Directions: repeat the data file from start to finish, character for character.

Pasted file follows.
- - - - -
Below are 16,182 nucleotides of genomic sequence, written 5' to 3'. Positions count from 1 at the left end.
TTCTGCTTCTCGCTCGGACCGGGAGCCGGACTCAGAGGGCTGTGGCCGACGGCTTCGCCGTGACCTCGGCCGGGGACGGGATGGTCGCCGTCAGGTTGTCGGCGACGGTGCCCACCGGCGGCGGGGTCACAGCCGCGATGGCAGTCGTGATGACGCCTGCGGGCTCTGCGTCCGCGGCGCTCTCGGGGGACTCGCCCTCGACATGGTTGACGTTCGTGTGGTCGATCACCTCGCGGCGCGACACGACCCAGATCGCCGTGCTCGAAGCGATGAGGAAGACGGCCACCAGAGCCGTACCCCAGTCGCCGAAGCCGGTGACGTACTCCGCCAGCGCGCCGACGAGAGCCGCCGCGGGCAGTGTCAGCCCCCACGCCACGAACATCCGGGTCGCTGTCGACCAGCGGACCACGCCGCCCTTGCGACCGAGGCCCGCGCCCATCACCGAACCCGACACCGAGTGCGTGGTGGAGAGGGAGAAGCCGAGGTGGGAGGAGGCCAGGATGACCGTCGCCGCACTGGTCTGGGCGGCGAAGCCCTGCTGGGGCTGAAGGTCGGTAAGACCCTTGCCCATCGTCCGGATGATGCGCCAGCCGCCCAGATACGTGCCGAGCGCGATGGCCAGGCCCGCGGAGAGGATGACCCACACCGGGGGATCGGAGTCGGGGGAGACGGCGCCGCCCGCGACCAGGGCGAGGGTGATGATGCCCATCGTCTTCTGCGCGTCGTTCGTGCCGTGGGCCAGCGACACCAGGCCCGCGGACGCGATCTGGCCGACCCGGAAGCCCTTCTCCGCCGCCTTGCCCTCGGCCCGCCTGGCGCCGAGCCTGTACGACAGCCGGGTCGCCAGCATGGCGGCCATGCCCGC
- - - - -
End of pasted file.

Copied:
Below are 16,182 nucleotides of genomic sequence, written 5' to 3'. Positions count from 1 at the left end.
TTCTGCTTCTCGCTCGGACCGGGAGCCGGACTCAGAGGGCTGTGGCCGACGGCTTCGCCGTGACCTCGGCCGGGGACGGGATGGTCGCCGTCAGGTTGTCGGCGACGGTGCCCACCGGCGGCGGGGTCACAGCCGCGATGGCAGTCGTGATGACGCCTGCGGGCTCTGCGTCCGCGGCGCTCTCGGGGGACTCGCCCTCGACATGGTTGACGTTCGTGTGGTCGATCACCTCGCGGCGCGACACGACCCAGATCGCCGTGCTCGAAGCGATGAGGAAGACGGCCACCAGAGCCGTACCCCAGTCGCCGAAGCCGGTGACGTACTCCGCCAGCGCGCCGACGAGAGCCGCCGCGGGCAGTGTCAGCCCCCACGCCACGAACATCCGGGTCGCTGTCGACCAGCGGACCACGCCGCCCTTGCGACCGAGGCCCGCGCCCATCACCGAACCCGACACCGAGTGCGTGGTGGAGAGGGAGAAGCCGAGGTGGGAGGAGGCCAGGATGACCGTCGCCGCACTGGTCTGGGCGGCGAAGCCCTGCTGGGGCTGAAGGTCGGTAAGACCCTTGCCCATCGTCCGGATGATGCGCCAGCCGCCCAGATACGTGCCGAGCGCGATGGCCAGGCCCGCGGAGAGGATGACCCACACCGGGGGATCGGAGTCGGGGGAGACGGCGCCGCCCGCGACCAGGGCGAGGGTGATGATGCCCATCGTCTTCTGCGCGTCGTTCGTGCCGTGGGCCAGCGACACCAGGCCCGCGGACGCGATCTGGCCGACCCGGAAGCCCTTCTCCGCCGCCTTGCCCTCGGCCCGCCTGGCGCCGAGCCTGTACGACAGCCGGGTCGCCAGCATGGCGGCCATGCCCGC